With increased popularity comes increased risk.
rottmann.net, formerly 24100.net, runs on the most current version of WordPress. However, it’s not a fresh install. Instead, I started the site quite a few years ago, so the current version is one of many updates I’ve applied over those years.
It turned out, that over all these years, attackers had used some of the now fixed vulnerabilities in either WordPress’ core or some of the Plugins I’m using here.
While none of the stuff that I found could directly harm any of rottmann.net’s visitors, I started to worry and seriously invested some time to fix all issues.
AVG ThreatLabs still shows the cached results, but rottmann.net has been completely cleaned and all lights are green again.
In case, you’ve been running a WordPress install for a while, you might find the following tips valuable:
- By far the most helpful plugin during my quest was GOTMLS.NET‘s Anti-Malware (Get Off Malicious Script). It allows you to scan your entire WordPress folder structure for altered files and those that look suspicious. It requires you to register with GOTMLS but it’s well worth the extra steps. Be aware though, in my case the plugin yielded a couple of false positives, primarily because it tends to always flag files, that contain the eval PHP statement.
- Look-See Security Scanner is a plugin that helps you clean up your WordPress installation and checks whether your current configuration is safe. It does so, by downloading the latest list of standard WordPress files and folders and comparing it with the ones on your web server. In my case, I could get rid of hundreds of orphaned files from previous WordPress installations and identified a couple of PHP scripts, that were modified by attackers.
- The Ultimate Security Checker for WordPress provided additional insight, however, it yielded way too many false positives for my taste. A security tool, that makes you wrongly feel insecure in the majority of cases is probably not a good idea. Unfortunately, the File Analysis module did not work at all.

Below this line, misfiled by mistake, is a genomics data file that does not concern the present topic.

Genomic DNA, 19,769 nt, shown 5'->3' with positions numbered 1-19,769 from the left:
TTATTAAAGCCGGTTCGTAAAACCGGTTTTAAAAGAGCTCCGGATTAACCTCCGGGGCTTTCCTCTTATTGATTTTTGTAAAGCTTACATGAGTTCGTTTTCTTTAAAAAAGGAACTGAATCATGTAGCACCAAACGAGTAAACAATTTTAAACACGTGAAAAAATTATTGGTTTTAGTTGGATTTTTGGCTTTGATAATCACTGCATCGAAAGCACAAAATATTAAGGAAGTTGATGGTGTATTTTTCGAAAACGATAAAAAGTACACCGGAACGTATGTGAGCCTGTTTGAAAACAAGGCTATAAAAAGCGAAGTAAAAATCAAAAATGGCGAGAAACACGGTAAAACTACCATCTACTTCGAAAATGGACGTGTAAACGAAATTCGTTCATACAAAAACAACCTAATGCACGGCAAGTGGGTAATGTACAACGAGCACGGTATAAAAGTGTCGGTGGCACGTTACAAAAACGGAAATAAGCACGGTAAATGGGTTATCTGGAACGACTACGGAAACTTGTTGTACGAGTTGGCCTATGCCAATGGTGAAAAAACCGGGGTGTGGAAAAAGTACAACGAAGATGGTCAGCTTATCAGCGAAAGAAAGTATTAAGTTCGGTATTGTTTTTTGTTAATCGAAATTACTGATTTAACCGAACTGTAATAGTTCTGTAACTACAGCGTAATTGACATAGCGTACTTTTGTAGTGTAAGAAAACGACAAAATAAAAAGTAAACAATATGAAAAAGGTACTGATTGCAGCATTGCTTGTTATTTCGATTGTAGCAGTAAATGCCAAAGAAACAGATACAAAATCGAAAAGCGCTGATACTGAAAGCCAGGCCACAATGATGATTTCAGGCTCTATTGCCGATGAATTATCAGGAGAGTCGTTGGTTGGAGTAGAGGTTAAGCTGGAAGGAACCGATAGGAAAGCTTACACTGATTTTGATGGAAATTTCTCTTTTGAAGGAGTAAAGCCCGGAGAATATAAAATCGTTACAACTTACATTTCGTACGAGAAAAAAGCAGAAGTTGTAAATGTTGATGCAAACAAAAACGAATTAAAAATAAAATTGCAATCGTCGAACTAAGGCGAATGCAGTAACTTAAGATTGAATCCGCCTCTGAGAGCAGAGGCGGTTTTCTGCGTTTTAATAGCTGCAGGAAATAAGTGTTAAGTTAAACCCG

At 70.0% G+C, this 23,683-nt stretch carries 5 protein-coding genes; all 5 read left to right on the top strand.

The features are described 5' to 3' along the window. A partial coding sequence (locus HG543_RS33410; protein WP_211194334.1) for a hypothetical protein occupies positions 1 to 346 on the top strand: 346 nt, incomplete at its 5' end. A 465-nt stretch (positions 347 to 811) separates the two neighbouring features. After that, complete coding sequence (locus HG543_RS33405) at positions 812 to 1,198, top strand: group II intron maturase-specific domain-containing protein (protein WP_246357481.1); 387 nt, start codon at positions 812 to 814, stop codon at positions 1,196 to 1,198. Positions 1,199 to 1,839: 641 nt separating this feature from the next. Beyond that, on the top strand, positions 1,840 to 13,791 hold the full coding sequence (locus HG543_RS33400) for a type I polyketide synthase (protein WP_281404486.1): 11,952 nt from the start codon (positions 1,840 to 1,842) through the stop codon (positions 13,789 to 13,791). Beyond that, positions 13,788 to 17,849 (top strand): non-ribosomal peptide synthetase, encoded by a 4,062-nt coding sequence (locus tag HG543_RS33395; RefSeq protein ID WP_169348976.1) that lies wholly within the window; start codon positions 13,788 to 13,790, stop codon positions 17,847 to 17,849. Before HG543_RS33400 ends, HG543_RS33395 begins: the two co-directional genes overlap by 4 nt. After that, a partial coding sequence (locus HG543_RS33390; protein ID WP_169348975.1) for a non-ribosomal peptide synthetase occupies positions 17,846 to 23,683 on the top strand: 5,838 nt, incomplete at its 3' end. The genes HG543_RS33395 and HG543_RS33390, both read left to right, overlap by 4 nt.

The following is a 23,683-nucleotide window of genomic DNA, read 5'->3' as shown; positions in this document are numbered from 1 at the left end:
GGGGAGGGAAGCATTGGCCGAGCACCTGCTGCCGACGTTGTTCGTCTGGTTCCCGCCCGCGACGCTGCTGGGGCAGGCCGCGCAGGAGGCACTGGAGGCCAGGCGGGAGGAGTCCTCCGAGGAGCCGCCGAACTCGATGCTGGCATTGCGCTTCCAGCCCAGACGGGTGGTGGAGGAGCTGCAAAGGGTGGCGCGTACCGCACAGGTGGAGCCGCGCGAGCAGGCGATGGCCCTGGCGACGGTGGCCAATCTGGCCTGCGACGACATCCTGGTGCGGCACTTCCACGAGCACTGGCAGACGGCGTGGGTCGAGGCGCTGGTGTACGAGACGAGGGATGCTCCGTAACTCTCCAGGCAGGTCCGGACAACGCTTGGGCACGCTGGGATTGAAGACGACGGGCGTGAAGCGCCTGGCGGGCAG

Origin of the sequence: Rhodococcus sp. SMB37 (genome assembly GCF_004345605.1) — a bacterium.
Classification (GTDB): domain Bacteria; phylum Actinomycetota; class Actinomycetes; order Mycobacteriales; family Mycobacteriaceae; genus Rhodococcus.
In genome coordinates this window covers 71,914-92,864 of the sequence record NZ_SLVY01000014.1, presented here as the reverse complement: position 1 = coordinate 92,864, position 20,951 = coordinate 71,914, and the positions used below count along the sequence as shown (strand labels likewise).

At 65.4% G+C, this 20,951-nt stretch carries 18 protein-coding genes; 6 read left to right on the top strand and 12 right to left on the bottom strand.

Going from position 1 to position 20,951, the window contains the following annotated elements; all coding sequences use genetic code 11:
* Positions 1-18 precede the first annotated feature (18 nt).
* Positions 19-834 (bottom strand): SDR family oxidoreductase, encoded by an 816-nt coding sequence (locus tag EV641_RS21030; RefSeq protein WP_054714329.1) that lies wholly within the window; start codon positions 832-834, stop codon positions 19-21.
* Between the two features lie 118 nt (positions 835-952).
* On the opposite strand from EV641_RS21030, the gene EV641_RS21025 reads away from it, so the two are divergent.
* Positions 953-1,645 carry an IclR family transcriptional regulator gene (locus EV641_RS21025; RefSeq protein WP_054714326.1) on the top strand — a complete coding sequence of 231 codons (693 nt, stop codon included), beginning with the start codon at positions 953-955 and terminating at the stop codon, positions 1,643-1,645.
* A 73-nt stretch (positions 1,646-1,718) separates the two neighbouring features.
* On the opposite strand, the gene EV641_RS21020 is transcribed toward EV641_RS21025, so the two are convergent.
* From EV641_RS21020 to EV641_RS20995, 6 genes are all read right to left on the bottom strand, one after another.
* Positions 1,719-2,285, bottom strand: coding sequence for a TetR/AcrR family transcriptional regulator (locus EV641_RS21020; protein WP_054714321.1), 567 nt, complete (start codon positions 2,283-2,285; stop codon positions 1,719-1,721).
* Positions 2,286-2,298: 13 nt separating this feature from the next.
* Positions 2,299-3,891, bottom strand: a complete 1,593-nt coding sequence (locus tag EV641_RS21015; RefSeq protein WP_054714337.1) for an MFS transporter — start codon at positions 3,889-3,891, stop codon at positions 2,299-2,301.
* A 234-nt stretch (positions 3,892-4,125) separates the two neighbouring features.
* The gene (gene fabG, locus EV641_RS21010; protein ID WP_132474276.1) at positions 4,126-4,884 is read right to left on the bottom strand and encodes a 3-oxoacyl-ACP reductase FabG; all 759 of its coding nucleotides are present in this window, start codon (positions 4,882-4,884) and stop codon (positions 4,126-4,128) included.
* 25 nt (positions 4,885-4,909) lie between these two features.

- In case you decide to leverage Sucuri’s paid services, they’ve got a WordPress plugin, too. It frequently auto-checks your installation and notifies with email alerts, in case anything needs your attention. I’ve subscribed to their somewhat pricy services for rottmann.net.
For quickly checking whether you need to take action, check your site via the following services:
- http://www.avgthreatlabs.com/sitereports/domain/<your domain here>
- http://sitecheck.sucuri.net/results/<your domain here>
- http://www.google.com/safebrowsing/diagnostic?site=<your domain here>
- Reader Stephan Hochhaus pointed me to the free Detectify, which allows for scheduled scans.
Should you run into infected files, there are a couple of alternatives, depending on your skills and how much effort you plan to put into it:
- Sucuri has a paid services. You provide them with temporary FTP or SSH level access and they make sure your install gets completely cleaned within 48 hours.
- You might want to start over with a clean WordPress install and use one of the export / import plugins, to move all of your settings and content over.
Last but not least, this October 2012 article in Smashing Magazine provides an in-depth technical overview of WordPress vulnerabilities and measures to protect against them.
Hope this helps. For questions and comments, hop over to Google+. Would love to hear from you.